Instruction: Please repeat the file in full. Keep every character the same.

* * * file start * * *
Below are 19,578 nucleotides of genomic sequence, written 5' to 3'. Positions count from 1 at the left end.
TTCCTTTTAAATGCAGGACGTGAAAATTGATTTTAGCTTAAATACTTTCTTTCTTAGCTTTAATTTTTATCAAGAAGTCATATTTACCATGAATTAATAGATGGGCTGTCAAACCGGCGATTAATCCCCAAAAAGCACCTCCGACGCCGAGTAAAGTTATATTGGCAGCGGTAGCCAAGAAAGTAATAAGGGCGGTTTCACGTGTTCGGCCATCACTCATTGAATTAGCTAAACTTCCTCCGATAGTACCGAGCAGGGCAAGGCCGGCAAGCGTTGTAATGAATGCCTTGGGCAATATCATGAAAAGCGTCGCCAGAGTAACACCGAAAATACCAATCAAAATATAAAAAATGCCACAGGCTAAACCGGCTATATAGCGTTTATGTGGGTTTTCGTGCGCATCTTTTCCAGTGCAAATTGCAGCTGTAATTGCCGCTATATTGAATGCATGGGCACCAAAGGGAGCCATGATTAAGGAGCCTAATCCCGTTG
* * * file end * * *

Below are 19,578 nucleotides of genomic sequence, written 5' to 3'. Positions count from 1 at the left end.
TTCCTTTTAAATGCAGGACGTGAAAATTGATTTTAGCTTAAATACTTTCTTTCTTAGCTTTAATTTTTATCAAGAAGTCATATTTACCATGAATTAATAGATGGGCTGTCAAACCGGCGATTAATCCCCAAAAAGCACCTCCGACGCCGAGTAAAGTTATATTGGCAGCGGTAGCCAAGAAAGTAATAAGGGCGGTTTCACGTGTTCGGCCATCACTCATTGAATTAGCTAAACTTCCTCCGATAGTACCGAGCAGGGCAAGGCCGGCAAGCGTTGTAATGAATGCCTTGGGCAATATCATGAAAAGCGTCGCCAGAGTAACACCGAAAATACCAATCAAAATATAAAAAATGCCACAGGCTAAACCGGCTATATAGCGTTTATGTGGGTTTTCGTGCGCATCTTTTCCAGTGCAAATTGCAGCTGTAATTGCCGCTATATTGAATGCATGGGCACCAAAGGGAGCCATGATTAAGGAGCCTAATCCCGTTG